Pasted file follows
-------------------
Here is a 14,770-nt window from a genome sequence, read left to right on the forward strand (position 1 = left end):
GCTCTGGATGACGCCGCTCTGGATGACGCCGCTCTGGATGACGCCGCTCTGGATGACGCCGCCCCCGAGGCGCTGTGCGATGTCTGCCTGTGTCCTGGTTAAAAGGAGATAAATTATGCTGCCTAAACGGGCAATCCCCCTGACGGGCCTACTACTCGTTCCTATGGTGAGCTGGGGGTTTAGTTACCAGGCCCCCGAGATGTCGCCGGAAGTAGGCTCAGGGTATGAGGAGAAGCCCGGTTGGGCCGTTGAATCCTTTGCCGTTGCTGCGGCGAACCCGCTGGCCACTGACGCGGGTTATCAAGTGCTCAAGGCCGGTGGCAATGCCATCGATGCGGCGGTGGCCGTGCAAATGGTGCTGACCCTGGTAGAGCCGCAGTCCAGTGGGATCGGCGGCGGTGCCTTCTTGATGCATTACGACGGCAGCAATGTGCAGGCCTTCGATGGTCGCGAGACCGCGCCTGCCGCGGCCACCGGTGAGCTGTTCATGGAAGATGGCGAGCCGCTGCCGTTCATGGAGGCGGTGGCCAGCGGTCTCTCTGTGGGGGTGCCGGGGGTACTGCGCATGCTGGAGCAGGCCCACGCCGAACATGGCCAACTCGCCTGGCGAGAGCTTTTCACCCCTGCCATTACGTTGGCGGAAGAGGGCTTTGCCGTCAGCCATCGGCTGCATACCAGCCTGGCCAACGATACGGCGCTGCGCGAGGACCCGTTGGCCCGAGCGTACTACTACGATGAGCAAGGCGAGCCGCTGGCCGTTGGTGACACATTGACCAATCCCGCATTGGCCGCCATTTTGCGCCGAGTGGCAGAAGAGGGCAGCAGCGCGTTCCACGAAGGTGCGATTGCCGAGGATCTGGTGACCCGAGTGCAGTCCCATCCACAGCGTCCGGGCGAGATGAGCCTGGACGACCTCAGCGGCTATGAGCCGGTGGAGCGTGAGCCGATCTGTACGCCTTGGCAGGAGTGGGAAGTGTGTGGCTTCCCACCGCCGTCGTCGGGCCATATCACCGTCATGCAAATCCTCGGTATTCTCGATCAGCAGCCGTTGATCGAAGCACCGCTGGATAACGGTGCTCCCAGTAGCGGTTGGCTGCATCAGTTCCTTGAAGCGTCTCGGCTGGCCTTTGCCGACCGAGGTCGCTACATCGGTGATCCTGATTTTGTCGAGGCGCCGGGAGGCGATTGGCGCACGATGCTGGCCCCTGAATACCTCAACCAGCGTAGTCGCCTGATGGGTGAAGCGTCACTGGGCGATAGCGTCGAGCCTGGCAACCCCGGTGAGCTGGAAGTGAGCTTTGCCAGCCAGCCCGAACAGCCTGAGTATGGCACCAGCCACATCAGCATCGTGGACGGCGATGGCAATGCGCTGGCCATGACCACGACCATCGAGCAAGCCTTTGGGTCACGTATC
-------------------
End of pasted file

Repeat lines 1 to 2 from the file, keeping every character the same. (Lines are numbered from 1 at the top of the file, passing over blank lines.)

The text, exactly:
Here is a 14,770-nt window from a genome sequence, read left to right on the forward strand (position 1 = left end):
GCTCTGGATGACGCCGCTCTGGATGACGCCGCTCTGGATGACGCCGCTCTGGATGACGCCGCCCCCGAGGCGCTGTGCGATGTCTGCCTGTGTCCTGGTTAAAAGGAGATAAATTATGCTGCCTAAACGGGCAATCCCCCTGACGGGCCTACTACTCGTTCCTATGGTGAGCTGGGGGTTTAGTTACCAGGCCCCCGAGATGTCGCCGGAAGTAGGCTCAGGGTATGAGGAGAAGCCCGGTTGGGCCGTTGAATCCTTTGCCGTTGCTGCGGCGAACCCGCTGGCCACTGACGCGGGTTATCAAGTGCTCAAGGCCGGTGGCAATGCCATCGATGCGGCGGTGGCCGTGCAAATGGTGCTGACCCTGGTAGAGCCGCAGTCCAGTGGGATCGGCGGCGGTGCCTTCTTGATGCATTACGACGGCAGCAATGTGCAGGCCTTCGATGGTCGCGAGACCGCGCCTGCCGCGGCCACCGGTGAGCTGTTCATGGAAGATGGCGAGCCGCTGCCGTTCATGGAGGCGGTGGCCAGCGGTCTCTCTGTGGGGGTGCCGGGGGTACTGCGCATGCTGGAGCAGGCCCACGCCGAACATGGCCAACTCGCCTGGCGAGAGCTTTTCACCCCTGCCATTACGTTGGCGGAAGAGGGCTTTGCCGTCAGCCATCGGCTGCATACCAGCCTGGCCAACGATACGGCGCTGCGCGAGGACCCGTTGGCCCGAGCGTACTACTACGATGAGCAAGGCGAGCCGCTGGCCGTTGGTGACACATTGACCAATCCCGCATTGGCCGCCATTTTGCGCCGAGTGGCAGAAGAGGGCAGCAGCGCGTTCCACGAAGGTGCGATTGCCGAGGATCTGGTGACCCGAGTGCAGTCCCATCCACAGCGTCCGGGCGAGATGAGCCTGGACGACCTCAGCGGCTATGAGCCGGTGGAGCGTGAGCCGATCTGTACGCCTTGGCAGGAGTGGGAAGTGTGTGGCTTCCCACCGCCGTCGTCGGGCCATATCACCGTCATGCAAATCCTCGGTATTCTCGATCAGCAGCCGTTGATCGAAGCACCGCTGGATAACGGTGCTCCCAGTAGCGGTTGGCTGCATCAGTTCCTTGAAGCGTCTCGGCTGGCCTTTGCCGACCGAGGTCGCTACATCGGTGATCCTGATTTTGTCGAGGCGCCGGGAGGCGATTGGCGCACGATGCTGGCCCCTGAATACCTCAACCAGCGTAGTCGCCTGATGGGTGAAGCGTCACTGGGCGATAGCGTCGAGCCTGGCAACCCCGGTGAGCTGGAAGTGAGCTTTGCCAGCCAGCCCGAACAGCCTGAGTATGGCACCAGCCACATCAGCATCGTGGACGGCGATGGCAATGCGCTGGCCATGACCACGACCATCGAGCAAGCCTTTGGGTCACGTATC